Document Detail

The effect of hypoxia on pulmonary O2 uptake, leg blood flow and muscle deoxygenation during single-leg knee-extension exercise.
MedLine Citation:
PMID:  15123565     Owner:  NLM     Status:  MEDLINE    
The effect of hypoxic breathing on pulmonary O(2) uptake (VO(2p)), leg blood flow (LBF) and O(2) delivery and deoxygenation of the vastus lateralis muscle was examined during constant-load single-leg knee-extension exercise. Seven subjects (24 +/- 4 years; mean +/-s.d.) performed two transitions from unloaded to moderate-intensity exercise (21 W) under normoxic and hypoxic (P(ET)O(2)= 60 mmHg) conditions. Breath-by-breath VO(2p) and beat-by-beat femoral artery mean blood velocity (MBV) were measured by mass spectrometer and volume turbine and Doppler ultrasound (VingMed, CFM 750), respectively. Deoxy-(HHb), oxy-, and total haemoglobin/myoglobin were measured continuously by near-infrared spectroscopy (NIRS; Hamamatsu NIRO-300). VO(2p) data were filtered and averaged to 5 s bins at 20, 40, 60, 120, 180 and 300 s. MBV data were filtered and averaged to 2 s bins (1 contraction cycle). LBF was calculated for each contraction cycle and averaged to 5 s bins at 20, 40, 60, 120, 180 and 300 s. VO(2p) was significantly lower in hypoxia throughout the period of 20, 40, 60 and 120 s of the exercise on-transient. LBF (l min(-1)) was approximately 35% higher (P > 0.05) in hypoxia during the on-transient and steady-state of KE exercise, resulting in a similar leg O(2) delivery in hypoxia and normoxia. Local muscle deoxygenation (HHb) was similar in hypoxia and normoxia. These results suggest that factors other than O(2) delivery, possibly the diffusion of O(2,) were responsible for the lower O(2) uptake during the exercise on-transient in hypoxia.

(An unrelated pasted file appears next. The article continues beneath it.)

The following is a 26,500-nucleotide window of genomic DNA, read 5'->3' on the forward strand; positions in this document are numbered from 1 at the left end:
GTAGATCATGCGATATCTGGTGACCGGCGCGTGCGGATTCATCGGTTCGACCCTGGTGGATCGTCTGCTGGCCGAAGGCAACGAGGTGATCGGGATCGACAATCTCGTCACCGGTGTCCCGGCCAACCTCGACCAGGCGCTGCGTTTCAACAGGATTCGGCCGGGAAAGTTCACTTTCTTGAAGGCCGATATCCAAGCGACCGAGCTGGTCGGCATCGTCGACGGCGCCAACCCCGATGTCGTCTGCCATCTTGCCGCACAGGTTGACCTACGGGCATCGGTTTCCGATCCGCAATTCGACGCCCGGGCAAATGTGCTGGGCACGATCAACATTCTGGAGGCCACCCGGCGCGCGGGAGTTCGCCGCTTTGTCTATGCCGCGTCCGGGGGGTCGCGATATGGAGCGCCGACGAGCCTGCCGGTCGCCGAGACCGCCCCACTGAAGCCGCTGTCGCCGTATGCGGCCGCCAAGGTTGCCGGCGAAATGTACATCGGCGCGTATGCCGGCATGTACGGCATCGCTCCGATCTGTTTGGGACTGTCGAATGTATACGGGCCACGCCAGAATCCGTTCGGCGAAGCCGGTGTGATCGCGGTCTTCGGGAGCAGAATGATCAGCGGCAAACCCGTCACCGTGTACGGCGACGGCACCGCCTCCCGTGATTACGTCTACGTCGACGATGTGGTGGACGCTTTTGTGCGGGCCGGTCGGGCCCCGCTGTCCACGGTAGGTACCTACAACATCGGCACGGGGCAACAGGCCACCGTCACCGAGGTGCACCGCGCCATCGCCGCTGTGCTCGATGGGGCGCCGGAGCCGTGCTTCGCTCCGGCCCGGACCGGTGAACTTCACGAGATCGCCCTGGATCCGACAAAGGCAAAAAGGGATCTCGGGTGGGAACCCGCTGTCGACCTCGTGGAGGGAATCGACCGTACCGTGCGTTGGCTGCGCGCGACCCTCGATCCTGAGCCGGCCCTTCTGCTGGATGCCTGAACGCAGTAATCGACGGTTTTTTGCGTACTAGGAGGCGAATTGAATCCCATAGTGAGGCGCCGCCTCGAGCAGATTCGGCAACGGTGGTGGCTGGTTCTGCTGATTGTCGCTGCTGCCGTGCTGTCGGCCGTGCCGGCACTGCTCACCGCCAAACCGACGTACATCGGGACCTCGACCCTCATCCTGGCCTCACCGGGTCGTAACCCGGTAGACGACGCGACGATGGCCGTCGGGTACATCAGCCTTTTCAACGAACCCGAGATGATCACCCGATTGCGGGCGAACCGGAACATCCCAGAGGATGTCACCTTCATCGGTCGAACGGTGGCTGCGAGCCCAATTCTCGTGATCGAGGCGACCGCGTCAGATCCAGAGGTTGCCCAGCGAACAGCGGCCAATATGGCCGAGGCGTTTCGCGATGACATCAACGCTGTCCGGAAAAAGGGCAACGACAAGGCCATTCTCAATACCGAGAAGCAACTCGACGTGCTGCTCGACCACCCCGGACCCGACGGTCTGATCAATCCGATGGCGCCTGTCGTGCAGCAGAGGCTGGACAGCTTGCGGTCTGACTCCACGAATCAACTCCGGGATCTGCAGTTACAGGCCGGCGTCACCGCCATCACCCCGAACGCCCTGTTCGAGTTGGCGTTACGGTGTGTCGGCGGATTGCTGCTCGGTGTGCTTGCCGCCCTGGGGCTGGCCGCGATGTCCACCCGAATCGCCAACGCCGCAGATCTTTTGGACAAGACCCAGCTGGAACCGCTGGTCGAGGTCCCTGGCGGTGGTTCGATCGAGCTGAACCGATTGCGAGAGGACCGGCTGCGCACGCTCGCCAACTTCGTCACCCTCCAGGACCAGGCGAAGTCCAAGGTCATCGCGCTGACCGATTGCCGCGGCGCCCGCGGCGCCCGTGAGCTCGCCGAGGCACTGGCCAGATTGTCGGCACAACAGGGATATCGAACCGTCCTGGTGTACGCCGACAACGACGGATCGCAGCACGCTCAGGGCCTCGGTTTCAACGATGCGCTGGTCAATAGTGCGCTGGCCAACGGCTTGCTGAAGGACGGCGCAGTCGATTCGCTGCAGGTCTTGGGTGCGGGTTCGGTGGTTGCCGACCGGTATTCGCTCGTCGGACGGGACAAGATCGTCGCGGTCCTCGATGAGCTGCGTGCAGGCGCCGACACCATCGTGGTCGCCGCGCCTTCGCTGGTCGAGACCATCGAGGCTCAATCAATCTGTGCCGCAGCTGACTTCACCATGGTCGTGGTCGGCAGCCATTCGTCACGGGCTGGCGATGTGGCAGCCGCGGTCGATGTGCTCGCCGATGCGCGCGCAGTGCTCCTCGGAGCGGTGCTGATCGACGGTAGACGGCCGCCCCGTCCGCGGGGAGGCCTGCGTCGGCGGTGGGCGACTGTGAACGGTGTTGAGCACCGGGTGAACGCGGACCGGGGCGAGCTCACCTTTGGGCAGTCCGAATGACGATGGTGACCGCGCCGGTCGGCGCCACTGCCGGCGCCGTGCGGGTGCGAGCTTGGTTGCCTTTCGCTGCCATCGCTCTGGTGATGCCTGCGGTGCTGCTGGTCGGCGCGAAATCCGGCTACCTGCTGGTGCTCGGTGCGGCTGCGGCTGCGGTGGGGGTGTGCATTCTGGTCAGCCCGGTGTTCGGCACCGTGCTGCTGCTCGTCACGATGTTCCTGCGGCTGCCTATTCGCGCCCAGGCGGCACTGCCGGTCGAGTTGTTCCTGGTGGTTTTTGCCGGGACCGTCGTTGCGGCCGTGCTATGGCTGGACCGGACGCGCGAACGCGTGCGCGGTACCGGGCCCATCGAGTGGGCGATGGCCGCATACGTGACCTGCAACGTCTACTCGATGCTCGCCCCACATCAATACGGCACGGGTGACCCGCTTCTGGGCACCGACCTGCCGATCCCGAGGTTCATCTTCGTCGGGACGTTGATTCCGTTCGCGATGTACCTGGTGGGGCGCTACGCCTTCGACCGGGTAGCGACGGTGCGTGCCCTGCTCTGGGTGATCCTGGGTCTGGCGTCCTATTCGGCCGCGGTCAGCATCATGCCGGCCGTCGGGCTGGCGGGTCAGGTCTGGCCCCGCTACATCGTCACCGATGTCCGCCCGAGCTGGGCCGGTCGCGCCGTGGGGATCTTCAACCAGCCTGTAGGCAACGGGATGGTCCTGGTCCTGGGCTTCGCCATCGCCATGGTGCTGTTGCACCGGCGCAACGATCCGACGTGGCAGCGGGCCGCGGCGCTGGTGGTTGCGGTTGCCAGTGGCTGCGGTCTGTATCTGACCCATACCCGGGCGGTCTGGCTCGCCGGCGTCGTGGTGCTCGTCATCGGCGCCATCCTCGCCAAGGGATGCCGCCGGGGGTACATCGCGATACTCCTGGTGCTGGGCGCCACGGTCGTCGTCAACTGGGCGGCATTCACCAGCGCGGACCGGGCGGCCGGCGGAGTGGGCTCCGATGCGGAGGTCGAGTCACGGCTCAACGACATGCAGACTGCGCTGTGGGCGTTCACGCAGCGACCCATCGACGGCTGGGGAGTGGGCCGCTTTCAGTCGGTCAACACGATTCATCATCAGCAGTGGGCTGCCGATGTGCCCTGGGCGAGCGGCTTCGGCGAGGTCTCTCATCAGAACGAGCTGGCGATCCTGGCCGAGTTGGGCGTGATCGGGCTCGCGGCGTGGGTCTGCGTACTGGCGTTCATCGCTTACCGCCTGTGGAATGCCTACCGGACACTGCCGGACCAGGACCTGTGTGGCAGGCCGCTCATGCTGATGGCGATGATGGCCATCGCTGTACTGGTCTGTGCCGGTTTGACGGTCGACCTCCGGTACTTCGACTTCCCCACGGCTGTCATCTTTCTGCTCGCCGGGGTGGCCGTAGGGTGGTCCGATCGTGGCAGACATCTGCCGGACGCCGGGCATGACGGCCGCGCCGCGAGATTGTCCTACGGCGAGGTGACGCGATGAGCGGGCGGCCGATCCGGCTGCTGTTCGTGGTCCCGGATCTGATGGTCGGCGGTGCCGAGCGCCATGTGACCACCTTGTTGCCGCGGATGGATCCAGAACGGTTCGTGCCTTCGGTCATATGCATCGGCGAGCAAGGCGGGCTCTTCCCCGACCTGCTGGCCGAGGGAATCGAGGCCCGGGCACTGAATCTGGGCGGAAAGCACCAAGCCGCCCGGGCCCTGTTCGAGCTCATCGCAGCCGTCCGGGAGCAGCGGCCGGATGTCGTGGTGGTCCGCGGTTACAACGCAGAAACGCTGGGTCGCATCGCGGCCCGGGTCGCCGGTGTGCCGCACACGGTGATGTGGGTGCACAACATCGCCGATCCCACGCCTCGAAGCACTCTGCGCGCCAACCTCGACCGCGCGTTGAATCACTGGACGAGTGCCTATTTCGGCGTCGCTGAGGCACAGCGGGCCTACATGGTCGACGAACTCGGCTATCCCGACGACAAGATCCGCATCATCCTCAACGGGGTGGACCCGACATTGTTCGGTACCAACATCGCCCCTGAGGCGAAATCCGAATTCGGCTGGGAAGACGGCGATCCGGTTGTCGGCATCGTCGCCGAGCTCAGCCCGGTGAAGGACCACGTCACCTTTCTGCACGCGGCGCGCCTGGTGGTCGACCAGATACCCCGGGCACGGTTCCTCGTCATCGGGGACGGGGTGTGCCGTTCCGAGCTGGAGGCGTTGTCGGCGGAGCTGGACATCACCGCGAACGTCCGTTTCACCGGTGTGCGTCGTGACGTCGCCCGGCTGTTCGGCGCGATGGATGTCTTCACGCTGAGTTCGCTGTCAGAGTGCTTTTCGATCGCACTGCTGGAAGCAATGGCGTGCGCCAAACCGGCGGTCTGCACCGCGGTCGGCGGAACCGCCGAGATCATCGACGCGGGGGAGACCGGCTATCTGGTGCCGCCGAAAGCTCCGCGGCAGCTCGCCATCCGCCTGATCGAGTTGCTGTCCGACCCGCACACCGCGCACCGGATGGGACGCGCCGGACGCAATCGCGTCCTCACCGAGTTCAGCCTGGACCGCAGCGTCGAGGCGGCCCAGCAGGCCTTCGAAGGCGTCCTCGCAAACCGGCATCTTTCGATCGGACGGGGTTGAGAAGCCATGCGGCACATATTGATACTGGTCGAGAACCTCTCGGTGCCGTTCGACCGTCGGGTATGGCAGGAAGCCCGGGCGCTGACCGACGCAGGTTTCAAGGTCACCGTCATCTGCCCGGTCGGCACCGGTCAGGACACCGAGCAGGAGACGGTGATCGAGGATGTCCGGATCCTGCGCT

Darren S DeLorey; Colin N Shaw; J Kevin Shoemaker; John M Kowalchuk; Donald H Paterson
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Publication Detail:
Type:  Comparative Study; Journal Article; Research Support, Non-U.S. Gov't     Date:  2004-03-16
Journal Detail:
Title:  Experimental physiology     Volume:  89     ISSN:  0958-0670     ISO Abbreviation:  Exp. Physiol.     Publication Date:  2004 May 
Date Detail:
Created Date:  2004-05-04     Completed Date:  2004-12-27     Revised Date:  2008-11-21    
Medline Journal Info:
Nlm Unique ID:  9002940     Medline TA:  Exp Physiol     Country:  England    
Other Details:
Languages:  eng     Pagination:  293-302     Citation Subset:  IM    
Canadian Centre for Activity and Aging, School of Kinesiology, The University of Western Ontario, London, Ontario, Canada.
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MeSH Terms
Analysis of Variance
Anoxia / physiopathology*
Exercise Test / methods
Knee / blood supply,  physiology
Leg / blood supply*,  physiology*
Muscle, Skeletal / blood supply,  physiology*
Physical Exertion / physiology*
Pulmonary Gas Exchange / physiology
Pulmonary Ventilation / physiology*

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